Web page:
In relationships, partners often deliver their problems to each other prepackaged with tidy solutions. The most common prepackaging combines, I’m frustrated with …so you have to change,’ and while that’s often a satisfying package to deliver, it’s appropriate far less often.

How much less often? It depends, of course on the relationship, but in theory, a problem between you and your partner would have three possible solutions:

1.     You have to change

2.     Your partner has to change

3.     You both have to change

We could call curiosity about these three possibilities, Youmeus Curiosity: About your partner, you ask, Is it you, me or us? — three 33.3% possibilities, not the typically prepackaged 100% certainty that if we’re dissatisfied, our partner has to fix it.

Still, our impulse to prepackage is understandable. In the presence of your partner, you experience frustration; frustration you didn’t feel away from your partner. Therefore, the problem must be your partner. The evidence points to the conclusion the way it might had Galileo run a simple experiment: If you were an inert little ball rolling along in a cheerful direction and then, in the presence of the partner-ball you started rolling in an unpleasant direction, we would know that your partner caused the change from cheerful to unpleasant.

Truth is though, you’re not an inert little ball; you’re a living being, a creature and creator of habits, some of which only surface in certain presences. A ball is only moved by outside interactions, but you’ve got all sorts of inner drives and tendencies that emerge in different circumstances, some of which you don’t even know about because you’ve never been in a situation in which they would emerge.

I can illustrate with a personal example. One ex-partner remembers me as, by temperament, fundamentally generous and accommodating. Another remembers me as, by temperament, fundamentally stingy and demanding. I could say each partner brought out different things in me, but that’s a little vague. More accurately, different natures within me emerged in the interaction with each of them, and the reverse was also true. The paths of living beings, especially humans, are far more complex than the paths of Galileo’s inert spheres.

Some say, therefore, that you should never point a finger. You can’t or shouldn’t try to change other people; you can only change yourself. Other’s say that since all relationship problems require collaborative solutions, you should always assume that both parties have to change.

I say stay away from all such formulas. Stop to wonder. Be Youmeus-Curious. When frustrated, find your way to the Youmeus question about who has to change rather than formulaically assuming you know what the solution is.

In frustration, we tend to zip right past Youmeus Curiosity but we can always return to it. You come out, guns ablazing saying “I’m frustrated, so you have to change,” but then you calm down and visit all three possibilities. In my partnership, we no longer hold out for immediate Youmeus Curiosity when a frustration first arises. So long as we can find our way to Youmeus Curiosity eventually (the sooner the better), we’re fine.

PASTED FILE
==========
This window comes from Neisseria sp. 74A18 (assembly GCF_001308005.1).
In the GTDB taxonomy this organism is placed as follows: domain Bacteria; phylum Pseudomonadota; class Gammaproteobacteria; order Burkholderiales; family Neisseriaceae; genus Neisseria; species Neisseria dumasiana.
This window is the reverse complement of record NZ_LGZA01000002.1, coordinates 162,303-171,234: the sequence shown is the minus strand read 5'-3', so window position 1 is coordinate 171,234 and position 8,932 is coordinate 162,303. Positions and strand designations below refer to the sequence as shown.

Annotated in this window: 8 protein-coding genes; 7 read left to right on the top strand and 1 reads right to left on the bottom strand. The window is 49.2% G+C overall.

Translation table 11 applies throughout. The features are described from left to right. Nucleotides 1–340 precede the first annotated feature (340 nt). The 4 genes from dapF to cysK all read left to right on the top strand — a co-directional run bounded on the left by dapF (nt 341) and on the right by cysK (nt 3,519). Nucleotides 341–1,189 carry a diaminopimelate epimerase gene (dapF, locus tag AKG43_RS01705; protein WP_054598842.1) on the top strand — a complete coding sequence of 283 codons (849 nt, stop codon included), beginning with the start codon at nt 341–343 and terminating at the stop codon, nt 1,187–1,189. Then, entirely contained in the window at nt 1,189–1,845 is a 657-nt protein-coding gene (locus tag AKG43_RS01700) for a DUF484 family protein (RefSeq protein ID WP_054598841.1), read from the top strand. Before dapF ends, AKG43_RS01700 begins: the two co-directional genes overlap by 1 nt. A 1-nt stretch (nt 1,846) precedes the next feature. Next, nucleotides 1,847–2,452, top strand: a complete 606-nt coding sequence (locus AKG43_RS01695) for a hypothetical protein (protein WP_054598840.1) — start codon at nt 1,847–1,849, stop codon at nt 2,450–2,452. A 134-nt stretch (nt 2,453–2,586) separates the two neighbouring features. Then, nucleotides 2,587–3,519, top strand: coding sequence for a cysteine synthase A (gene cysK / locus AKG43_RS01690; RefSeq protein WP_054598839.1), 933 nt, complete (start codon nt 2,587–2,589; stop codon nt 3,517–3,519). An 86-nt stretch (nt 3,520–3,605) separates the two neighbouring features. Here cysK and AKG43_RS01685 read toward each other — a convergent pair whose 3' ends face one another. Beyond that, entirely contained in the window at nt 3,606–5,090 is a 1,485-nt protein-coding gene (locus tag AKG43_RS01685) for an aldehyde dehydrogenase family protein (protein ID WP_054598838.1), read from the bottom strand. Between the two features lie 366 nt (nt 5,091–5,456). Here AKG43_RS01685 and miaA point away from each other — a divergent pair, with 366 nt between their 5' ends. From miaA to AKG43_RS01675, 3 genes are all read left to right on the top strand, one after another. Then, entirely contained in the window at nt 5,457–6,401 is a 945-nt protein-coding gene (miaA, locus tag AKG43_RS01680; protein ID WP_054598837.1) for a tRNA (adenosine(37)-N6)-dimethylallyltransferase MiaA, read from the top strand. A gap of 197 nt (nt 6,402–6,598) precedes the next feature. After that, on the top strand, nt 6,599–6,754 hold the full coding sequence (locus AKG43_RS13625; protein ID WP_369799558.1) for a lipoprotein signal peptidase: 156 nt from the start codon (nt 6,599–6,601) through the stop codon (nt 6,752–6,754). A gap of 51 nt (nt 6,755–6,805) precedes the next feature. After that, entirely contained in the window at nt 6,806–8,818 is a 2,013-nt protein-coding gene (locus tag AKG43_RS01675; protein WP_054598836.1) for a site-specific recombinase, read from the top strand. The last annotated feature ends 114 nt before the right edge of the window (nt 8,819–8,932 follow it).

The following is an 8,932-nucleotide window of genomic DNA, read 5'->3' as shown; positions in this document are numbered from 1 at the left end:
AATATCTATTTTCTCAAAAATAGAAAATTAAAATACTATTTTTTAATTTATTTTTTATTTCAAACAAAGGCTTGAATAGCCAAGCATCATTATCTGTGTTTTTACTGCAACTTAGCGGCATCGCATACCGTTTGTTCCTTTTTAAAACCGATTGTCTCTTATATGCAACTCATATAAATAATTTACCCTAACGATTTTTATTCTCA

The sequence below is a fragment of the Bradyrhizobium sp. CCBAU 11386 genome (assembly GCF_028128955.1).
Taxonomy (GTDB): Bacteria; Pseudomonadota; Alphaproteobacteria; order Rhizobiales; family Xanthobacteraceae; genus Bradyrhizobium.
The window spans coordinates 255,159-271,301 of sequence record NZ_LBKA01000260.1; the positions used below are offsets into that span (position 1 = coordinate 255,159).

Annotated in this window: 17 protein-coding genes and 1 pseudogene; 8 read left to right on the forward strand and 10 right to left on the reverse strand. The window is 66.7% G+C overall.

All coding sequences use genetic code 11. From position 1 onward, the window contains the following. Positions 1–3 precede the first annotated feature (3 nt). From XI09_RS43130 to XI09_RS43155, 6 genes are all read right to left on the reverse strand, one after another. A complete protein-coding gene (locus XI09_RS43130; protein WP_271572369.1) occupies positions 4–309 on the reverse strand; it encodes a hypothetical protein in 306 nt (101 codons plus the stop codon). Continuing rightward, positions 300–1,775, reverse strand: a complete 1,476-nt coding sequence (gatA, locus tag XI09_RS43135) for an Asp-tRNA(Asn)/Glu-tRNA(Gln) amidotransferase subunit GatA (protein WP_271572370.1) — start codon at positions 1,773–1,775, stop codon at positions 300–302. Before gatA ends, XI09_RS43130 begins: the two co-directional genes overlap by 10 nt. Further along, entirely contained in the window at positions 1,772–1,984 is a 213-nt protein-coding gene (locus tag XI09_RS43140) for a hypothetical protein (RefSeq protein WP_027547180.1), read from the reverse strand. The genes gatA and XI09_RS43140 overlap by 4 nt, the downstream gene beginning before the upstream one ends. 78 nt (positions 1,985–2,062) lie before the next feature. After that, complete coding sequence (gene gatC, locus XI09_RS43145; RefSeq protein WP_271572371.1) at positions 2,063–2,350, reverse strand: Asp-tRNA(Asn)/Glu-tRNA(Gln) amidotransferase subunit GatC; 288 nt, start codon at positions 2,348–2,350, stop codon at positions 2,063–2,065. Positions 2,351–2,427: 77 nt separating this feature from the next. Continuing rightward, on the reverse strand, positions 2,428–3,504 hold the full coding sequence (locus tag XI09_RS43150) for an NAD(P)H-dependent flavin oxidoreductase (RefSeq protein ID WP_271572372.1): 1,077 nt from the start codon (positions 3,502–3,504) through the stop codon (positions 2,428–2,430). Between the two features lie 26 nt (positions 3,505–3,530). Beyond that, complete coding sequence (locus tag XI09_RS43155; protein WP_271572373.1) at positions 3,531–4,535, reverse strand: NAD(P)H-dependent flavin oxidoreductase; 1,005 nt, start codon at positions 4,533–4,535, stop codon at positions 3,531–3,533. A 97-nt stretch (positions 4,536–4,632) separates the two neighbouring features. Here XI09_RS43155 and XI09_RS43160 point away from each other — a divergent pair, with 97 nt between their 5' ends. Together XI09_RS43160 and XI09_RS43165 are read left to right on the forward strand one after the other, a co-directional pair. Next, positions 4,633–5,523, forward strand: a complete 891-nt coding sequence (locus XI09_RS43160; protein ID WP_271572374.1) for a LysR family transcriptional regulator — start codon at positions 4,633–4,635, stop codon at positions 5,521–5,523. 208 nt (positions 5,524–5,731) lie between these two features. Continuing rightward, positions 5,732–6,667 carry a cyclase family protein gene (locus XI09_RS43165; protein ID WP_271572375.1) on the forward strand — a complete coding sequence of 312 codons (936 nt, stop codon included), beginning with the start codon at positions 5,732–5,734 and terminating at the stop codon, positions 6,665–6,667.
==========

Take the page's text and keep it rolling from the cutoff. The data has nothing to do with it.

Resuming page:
Talking about solutions before finding our way to Youmeus Curiosity produces much more heat than light — heat that, in excess, eventually causes stress-fatigue and brittleness in a relationship. Knowing how far we are from Youmeus Curiosity is therefore a crucial relationship skill.

Here are five signs we can use when gauging how far into formulaically prepackaged solutions we are, and therefore how far we are from Youmeus Curiosity:

I- vs. you- messages: Starting with “I” generally implies more Youmeus Curiosity than starting with “You,” though not necessarily. “I’m uncomfortable” can mean, “I assume it’s my fault and I have to do something about it,” a post-Youmeus Curiosity assumption. “I am disappointed in you” is technically an I-message but it implies that your partner has to change.

How you describe your frustration: “I’m uncomfortable” expresses more Youmeus Curiosity than “I’m disgusted.”

Temporal generalization: “You blew it last night” expresses more Youmeus Curiosity than “You always blow it.”

Character generalization: “You’re picky” implies more Youmeus Curiosity than “You’re a jerk.”

Practical vs. Moral Framing: “What should we do about our incompatibility?” is a practical question. “You are immoral and it’s my moral responsibility to make you pay” is a moral framing very far away from Youmeus Curiosity.

Moving from Youmeus Curiousity to ever-increasing prepackaged conclusions, here are some examples of how the language changes regarding the same relationship frustration:

1.     I’m uncomfortable about what just happened and want to figure out why.

2.     I’m disgusted about what just happened and want to figure out why.

3.     I’m angry with you for what you just did.

4.     You blew it and it has me wondering about our relationship.

5.     You always blow it. What’s wrong with you?

6.     You’re acting stingy.

7.     You’re stingy.

8.     You’re a jerk.

9.     You’re a jerk and you owe me.

10.   You’re evil, and in the name of virtue, I will make you pay.

If you and your partner broach a frustration using language like number one, you can probably find your way to Youmeus Curiosity relatively quickly. Closer to number 10 and you should probably take some time apart; quite possibly, forever.